However, in practice it is seen that there is a suppression of signal corresponding to the void volume of column. The degree of suppression of signal and the time needed for full response is dependent on the nature of the compound [45], sample and its preparation method. It is also possible that ion suppression is not only limited to the column void or initial analysis. It can become more evident during subsequent injections. The ion suppression is also dependent on the concentration of the analyte as this is correlated to the ratio of matrix to analyte. van Hout et al. [48] showed that the ion suppression in the analysis of clenbuterol in urine was 37% and 69 % for a concentrations of 93 and 45 μg/L respectively. These studies showed the advantages of decreasing the matrix to analyte ratio and also the importance of validation of ion suppression measurements in the concentration levels of the analyte normally encountered. Apart from the sample matrix, various other factors also result in ion suppression. The chromatographic ion pairing reagents present in the mobile phase can also affect the signal intensity. Moreover, since these are present in the mobile phase, the effect on ion suppression will be observed throughout the analysis. The solution to this problem is to select an alternative ion pairing agent which is normally a weaker acid. This kind of approach is adopted where in acids like acetic, formic etc are used instead of trifluoroacetic acid.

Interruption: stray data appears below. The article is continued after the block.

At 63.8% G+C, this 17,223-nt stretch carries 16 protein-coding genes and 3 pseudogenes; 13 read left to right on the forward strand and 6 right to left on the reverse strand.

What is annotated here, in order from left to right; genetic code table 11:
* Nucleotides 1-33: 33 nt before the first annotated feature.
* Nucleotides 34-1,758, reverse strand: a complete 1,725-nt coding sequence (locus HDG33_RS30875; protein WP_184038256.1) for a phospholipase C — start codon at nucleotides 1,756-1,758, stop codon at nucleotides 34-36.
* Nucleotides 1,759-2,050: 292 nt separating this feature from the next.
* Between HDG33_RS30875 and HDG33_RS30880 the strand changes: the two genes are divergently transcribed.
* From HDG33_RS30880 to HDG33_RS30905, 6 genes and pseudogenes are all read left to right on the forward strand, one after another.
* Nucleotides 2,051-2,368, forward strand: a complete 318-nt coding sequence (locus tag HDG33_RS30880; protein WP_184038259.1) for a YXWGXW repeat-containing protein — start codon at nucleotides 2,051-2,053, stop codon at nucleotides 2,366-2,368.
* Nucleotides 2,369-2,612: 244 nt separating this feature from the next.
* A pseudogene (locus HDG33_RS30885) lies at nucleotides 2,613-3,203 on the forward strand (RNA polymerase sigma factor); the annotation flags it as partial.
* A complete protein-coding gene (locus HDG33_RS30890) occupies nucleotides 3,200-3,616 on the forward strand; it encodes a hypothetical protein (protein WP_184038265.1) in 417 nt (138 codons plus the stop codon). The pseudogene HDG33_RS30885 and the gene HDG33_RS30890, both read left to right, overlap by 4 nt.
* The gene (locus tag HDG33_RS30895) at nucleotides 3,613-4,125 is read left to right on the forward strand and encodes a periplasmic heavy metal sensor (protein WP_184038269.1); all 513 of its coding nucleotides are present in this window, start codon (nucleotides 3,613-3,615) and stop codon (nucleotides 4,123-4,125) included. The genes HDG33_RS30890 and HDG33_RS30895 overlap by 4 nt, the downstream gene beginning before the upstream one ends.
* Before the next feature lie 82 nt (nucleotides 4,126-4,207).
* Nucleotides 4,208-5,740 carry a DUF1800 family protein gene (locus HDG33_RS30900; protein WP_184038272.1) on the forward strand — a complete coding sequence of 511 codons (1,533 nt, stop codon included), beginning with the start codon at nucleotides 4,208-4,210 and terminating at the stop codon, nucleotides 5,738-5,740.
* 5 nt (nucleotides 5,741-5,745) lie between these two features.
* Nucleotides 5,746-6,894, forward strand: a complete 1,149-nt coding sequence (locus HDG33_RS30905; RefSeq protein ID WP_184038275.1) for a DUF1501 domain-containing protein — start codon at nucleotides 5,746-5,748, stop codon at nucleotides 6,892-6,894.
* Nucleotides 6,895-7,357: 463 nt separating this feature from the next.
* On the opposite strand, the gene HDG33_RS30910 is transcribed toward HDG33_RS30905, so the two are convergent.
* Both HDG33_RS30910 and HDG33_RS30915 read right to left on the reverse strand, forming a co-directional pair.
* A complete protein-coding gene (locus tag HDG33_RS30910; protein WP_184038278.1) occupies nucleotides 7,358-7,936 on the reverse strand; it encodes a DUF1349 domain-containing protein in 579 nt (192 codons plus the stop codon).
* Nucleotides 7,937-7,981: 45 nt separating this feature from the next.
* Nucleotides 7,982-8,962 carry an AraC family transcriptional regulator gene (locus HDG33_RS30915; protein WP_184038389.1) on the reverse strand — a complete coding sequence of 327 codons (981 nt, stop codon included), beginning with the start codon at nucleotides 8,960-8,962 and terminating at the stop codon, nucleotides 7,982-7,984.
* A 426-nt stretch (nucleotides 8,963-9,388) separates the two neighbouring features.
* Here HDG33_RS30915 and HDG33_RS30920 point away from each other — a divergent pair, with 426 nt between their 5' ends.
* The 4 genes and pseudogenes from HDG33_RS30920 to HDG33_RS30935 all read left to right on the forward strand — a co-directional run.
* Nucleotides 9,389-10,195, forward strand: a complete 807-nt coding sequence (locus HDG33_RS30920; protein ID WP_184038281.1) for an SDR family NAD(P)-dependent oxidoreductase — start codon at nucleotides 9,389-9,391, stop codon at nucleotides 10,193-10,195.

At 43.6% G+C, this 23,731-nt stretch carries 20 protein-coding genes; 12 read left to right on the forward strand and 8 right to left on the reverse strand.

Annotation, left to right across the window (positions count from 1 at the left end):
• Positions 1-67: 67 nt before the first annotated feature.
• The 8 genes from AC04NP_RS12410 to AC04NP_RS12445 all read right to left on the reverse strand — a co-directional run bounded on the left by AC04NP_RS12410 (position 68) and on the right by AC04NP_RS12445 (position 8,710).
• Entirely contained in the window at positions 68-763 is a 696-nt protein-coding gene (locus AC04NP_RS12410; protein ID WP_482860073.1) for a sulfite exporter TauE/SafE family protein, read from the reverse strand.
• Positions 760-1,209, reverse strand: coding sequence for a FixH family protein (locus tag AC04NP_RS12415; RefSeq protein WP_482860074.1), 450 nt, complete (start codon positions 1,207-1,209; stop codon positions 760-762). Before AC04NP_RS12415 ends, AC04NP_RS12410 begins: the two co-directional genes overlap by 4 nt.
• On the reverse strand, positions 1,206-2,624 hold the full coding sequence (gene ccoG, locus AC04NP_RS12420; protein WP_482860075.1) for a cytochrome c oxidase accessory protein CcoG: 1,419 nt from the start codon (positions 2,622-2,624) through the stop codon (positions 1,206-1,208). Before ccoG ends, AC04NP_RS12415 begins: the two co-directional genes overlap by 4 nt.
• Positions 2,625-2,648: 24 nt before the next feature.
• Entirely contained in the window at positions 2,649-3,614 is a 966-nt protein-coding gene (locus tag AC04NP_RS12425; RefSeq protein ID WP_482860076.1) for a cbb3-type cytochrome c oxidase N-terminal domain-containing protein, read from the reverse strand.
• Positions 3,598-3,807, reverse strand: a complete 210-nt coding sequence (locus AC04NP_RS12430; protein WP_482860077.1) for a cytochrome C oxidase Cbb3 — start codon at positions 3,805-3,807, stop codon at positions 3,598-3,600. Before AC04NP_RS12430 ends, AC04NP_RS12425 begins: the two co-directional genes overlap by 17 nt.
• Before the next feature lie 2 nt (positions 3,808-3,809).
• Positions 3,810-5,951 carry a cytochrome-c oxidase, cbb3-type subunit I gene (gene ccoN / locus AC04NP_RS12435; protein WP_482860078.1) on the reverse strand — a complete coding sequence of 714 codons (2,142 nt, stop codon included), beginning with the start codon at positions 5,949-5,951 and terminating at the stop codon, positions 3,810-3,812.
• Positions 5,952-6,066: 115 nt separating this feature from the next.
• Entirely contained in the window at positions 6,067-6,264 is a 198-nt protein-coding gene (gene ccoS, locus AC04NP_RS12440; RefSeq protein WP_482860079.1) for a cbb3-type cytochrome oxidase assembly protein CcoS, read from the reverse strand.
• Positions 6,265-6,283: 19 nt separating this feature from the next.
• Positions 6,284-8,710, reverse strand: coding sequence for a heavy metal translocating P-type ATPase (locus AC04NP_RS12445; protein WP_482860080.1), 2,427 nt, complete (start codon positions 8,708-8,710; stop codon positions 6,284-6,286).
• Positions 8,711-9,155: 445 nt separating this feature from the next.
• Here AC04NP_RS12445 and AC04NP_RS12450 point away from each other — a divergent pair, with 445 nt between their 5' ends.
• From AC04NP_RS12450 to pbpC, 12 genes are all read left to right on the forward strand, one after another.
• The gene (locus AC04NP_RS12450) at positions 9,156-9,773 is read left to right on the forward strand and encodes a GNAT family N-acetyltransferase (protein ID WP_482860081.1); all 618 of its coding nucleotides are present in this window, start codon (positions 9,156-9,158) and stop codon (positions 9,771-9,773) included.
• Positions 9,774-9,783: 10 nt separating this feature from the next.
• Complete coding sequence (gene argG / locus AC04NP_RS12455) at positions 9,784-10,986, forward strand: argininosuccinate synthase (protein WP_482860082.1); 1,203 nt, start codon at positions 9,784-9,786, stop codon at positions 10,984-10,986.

However if the need to use trifluoroacetic acid arises, then its concentration can be reduced or surface tension lowering modifiers can be added to decrease the effect on ion suppression [49]. There is a process known as - TFA Fix‖ wherein the post-column addition of a sheath liquid of propanoic acid (10%) in 2-propanol is added. There are reports wherein 2-(2-methoxyethoxy) ethanol has been used as a signal enhancer [50] to eliminate the ion suppression due to acetate ions and a 100 fold enhancement was achieved. Another approach is to use the chromatographic conditions to enable the elution of compounds of interest in a region of low or no ion suppression. However this may increase the elution time [51]. As most of the HPLC assays include an internal standard, the conditions are modified so that both the compound of interest and internal standard coelute [52] and the ion suppression for both the compounds will be equal as the peaks coincide. If a stable isotope internal standard is available then the degree of ion suppression will be identical. However it is worth noting that even the use of an internal standard may not completely overcome the problems associated with the accuracy or precision of an analysis which is associated with ion suppression as the ion suppression results in decrease of signal and the signal to noise ratio will be reduced to such an extent that the accuracy and precision will be severely affected. Thus the evaluation of ion suppression is of great importance even when internal standard is used. The ion suppression is also an important parameter that has to be evaluated not only in ESI interfaces but also other MS techniques such as Fourier transform (FTMS), matrix assisted laser desorption / ionization (MALDI) and surface enhanced laser desorption ionization (SELDI) [53-55].